Charitable Giving under the Tax Law Changes
The sweeping tax laws changes from year ago have a great effect on charitable giving. These are likely to be even more profound in 2019 as taxpayers better understand the law. The new law increases the amount a taxpayer can deduct from 50% of adjusted gross income (AGI) to 60% of AGI. This not a significant change for most of the tax returns I prepare. The big change is the increased standard deduction and the limitation on the state and local tax deductions. The limitation of only $10K of state and local taxes will dramatically reduce itemized deductions for many taxpayers. This will reduce itemized deductions for some returns I prepare by $30,000.
These reduced itemization’s will often force taxpayers into the new standardized deductions. For 2018, the standard deductions are roughly doubled from 2017. Now being subject to standard deductions a taxpayer will not directly receive a tax benefit from charitable giving. Many more folks will not fully understand the change until they complete their 2018 returns next year. As a result of the law changes, I suspect some charities are nervous about the change and supercharging their year end fundraising.
Taxpayers can take charge of this law change by bunching deductions every other year . This process helps taxpayers to exceed the standard deduction amount in alternating years. The key is that Taxpayers must actually be give substantial amounts to the charities gain the deduction. One way is for folks to give to a Donor Advised Fund (DAF). These funds distribute money to the charities of one’s choice in future years while capture a big deduction the first year. Fidelity, Vanguard and TD Ameritrade and others offer DAFs.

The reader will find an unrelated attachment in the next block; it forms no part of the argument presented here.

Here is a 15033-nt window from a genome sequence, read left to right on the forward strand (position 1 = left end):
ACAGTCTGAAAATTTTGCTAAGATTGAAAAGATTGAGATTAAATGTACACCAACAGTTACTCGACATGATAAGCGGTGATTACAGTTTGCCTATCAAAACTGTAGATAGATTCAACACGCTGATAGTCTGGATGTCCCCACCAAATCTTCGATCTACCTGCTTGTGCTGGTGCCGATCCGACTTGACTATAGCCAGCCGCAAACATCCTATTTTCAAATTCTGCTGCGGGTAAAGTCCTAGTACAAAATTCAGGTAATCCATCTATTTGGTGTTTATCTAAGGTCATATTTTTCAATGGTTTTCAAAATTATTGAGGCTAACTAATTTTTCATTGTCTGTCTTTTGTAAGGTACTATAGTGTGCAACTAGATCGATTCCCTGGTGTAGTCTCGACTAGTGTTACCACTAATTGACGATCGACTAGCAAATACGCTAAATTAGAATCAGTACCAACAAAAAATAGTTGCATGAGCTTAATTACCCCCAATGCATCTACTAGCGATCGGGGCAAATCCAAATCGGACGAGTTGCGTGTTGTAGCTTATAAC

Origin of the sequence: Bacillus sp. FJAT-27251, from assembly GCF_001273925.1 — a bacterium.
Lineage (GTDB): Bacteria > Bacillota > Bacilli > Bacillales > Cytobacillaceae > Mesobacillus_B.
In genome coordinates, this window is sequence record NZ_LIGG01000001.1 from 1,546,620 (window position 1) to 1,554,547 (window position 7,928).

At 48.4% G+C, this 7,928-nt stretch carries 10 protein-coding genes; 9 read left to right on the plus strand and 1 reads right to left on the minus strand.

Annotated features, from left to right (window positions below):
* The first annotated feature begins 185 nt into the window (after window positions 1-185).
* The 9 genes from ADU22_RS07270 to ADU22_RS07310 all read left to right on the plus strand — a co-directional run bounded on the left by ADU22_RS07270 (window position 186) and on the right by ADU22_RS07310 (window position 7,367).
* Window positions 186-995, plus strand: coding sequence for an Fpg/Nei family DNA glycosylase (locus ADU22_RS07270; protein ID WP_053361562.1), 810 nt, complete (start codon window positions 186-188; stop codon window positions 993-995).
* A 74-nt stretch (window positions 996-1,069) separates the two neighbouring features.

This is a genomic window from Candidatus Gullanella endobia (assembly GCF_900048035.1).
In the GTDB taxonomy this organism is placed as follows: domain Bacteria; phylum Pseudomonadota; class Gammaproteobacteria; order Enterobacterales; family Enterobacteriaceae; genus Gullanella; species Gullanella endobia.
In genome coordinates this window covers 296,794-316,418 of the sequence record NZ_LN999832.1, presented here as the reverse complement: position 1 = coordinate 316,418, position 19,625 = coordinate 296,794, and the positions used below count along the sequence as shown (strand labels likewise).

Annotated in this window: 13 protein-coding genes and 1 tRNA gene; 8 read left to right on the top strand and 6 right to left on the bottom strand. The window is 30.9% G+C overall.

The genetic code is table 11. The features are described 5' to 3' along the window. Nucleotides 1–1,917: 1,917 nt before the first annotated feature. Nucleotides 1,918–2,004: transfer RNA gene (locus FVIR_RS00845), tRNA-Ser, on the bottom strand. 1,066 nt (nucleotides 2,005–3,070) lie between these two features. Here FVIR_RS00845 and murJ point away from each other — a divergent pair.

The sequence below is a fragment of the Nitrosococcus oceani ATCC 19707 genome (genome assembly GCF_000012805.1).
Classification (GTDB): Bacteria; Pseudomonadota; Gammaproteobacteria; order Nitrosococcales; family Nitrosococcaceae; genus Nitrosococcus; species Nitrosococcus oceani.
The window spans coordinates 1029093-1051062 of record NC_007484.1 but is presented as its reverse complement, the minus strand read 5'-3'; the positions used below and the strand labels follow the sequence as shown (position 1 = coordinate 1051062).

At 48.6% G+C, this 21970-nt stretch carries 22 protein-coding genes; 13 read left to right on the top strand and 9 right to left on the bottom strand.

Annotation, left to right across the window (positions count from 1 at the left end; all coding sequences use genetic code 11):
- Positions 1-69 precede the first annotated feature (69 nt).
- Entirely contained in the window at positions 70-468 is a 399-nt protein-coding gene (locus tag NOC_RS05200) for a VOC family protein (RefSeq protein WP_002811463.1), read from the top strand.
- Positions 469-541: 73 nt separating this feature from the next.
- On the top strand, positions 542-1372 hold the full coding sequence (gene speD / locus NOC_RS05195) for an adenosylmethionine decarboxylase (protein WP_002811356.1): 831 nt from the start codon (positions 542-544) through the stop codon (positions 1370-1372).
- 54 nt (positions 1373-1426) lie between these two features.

New Tax Forms
In addition to the new law, the administration mandated new forms to respond to the postcard return campaign pledge. As many of the new forms are still in draft, my comments are based upon what is known now. The IRS eliminated the 1040A and 1040EZ forms. All taxpayers will use the Form 1040. The IRS shrank the 1040 to approximately a double-sided half sheet of paper. There is no place for mailing address on the “postcard.” There are many fewer lines on the 1040. The information removed has been put on 6 (yes, six) new forms or schedules. Most taxpayers will need two or more of these additional new schedules to complete their 2018 returns. See the IRS new schedule list.
The postcard return has not actually reduced the amount of paper but rather increased it. Ironically, the majority of taxpayers file electronically so the actual design of the tax forms is a moot point. There are two main exceptions are the printed out the tax returns. First, the paper copy preparation software provides taxpayers a as record of the return. Second, taxpayer must still file amended returns on paper. This change makes more work for the underfunded IRS. It also creates more work for preparers and software companies which means more expensive tax returns for the average taxpayer.